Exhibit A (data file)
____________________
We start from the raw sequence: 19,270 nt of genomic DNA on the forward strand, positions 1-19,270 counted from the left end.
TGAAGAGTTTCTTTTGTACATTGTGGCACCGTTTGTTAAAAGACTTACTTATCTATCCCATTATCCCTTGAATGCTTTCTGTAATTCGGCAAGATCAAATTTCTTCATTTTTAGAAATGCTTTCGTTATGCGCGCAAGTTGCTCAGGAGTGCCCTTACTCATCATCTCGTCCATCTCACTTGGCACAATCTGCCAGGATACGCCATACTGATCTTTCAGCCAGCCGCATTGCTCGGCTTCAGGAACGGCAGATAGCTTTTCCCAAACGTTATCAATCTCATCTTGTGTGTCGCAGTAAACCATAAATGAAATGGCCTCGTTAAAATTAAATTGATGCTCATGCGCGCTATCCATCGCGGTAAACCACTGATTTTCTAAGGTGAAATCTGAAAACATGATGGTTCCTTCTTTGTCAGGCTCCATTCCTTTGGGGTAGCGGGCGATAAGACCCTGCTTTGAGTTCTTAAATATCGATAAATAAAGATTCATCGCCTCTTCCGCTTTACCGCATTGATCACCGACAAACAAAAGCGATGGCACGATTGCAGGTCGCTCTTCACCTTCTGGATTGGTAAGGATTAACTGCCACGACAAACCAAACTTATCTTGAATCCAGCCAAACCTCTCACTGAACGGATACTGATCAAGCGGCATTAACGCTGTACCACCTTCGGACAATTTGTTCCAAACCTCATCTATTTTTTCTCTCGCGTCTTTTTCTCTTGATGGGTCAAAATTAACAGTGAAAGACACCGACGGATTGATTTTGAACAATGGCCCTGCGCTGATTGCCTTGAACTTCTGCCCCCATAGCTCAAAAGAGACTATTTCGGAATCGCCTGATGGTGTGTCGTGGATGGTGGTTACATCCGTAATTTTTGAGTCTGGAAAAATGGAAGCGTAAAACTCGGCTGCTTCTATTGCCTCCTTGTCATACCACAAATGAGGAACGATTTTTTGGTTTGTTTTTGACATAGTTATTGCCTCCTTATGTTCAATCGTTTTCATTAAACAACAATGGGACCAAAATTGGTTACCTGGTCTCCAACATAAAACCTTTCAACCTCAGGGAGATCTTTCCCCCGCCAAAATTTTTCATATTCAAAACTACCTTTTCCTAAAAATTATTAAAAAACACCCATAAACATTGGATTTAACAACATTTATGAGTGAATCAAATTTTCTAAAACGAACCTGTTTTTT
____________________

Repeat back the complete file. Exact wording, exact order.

We start from the raw sequence: 19,270 nt of genomic DNA on the forward strand, positions 1-19,270 counted from the left end.
TGAAGAGTTTCTTTTGTACATTGTGGCACCGTTTGTTAAAAGACTTACTTATCTATCCCATTATCCCTTGAATGCTTTCTGTAATTCGGCAAGATCAAATTTCTTCATTTTTAGAAATGCTTTCGTTATGCGCGCAAGTTGCTCAGGAGTGCCCTTACTCATCATCTCGTCCATCTCACTTGGCACAATCTGCCAGGATACGCCATACTGATCTTTCAGCCAGCCGCATTGCTCGGCTTCAGGAACGGCAGATAGCTTTTCCCAAACGTTATCAATCTCATCTTGTGTGTCGCAGTAAACCATAAATGAAATGGCCTCGTTAAAATTAAATTGATGCTCATGCGCGCTATCCATCGCGGTAAACCACTGATTTTCTAAGGTGAAATCTGAAAACATGATGGTTCCTTCTTTGTCAGGCTCCATTCCTTTGGGGTAGCGGGCGATAAGACCCTGCTTTGAGTTCTTAAATATCGATAAATAAAGATTCATCGCCTCTTCCGCTTTACCGCATTGATCACCGACAAACAAAAGCGATGGCACGATTGCAGGTCGCTCTTCACCTTCTGGATTGGTAAGGATTAACTGCCACGACAAACCAAACTTATCTTGAATCCAGCCAAACCTCTCACTGAACGGATACTGATCAAGCGGCATTAACGCTGTACCACCTTCGGACAATTTGTTCCAAACCTCATCTATTTTTTCTCTCGCGTCTTTTTCTCTTGATGGGTCAAAATTAACAGTGAAAGACACCGACGGATTGATTTTGAACAATGGCCCTGCGCTGATTGCCTTGAACTTCTGCCCCCATAGCTCAAAAGAGACTATTTCGGAATCGCCTGATGGTGTGTCGTGGATGGTGGTTACATCCGTAATTTTTGAGTCTGGAAAAATGGAAGCGTAAAACTCGGCTGCTTCTATTGCCTCCTTGTCATACCACAAATGAGGAACGATTTTTTGGTTTGTTTTTGACATAGTTATTGCCTCCTTATGTTCAATCGTTTTCATTAAACAACAATGGGACCAAAATTGGTTACCTGGTCTCCAACATAAAACCTTTCAACCTCAGGGAGATCTTTCCCCCGCCAAAATTTTTCATATTCAAAACTACCTTTTCCTAAAAATTATTAAAAAACACCCATAAACATTGGATTTAACAACATTTATGAGTGAATCAAATTTTCTAAAACGAACCTGTTTTTT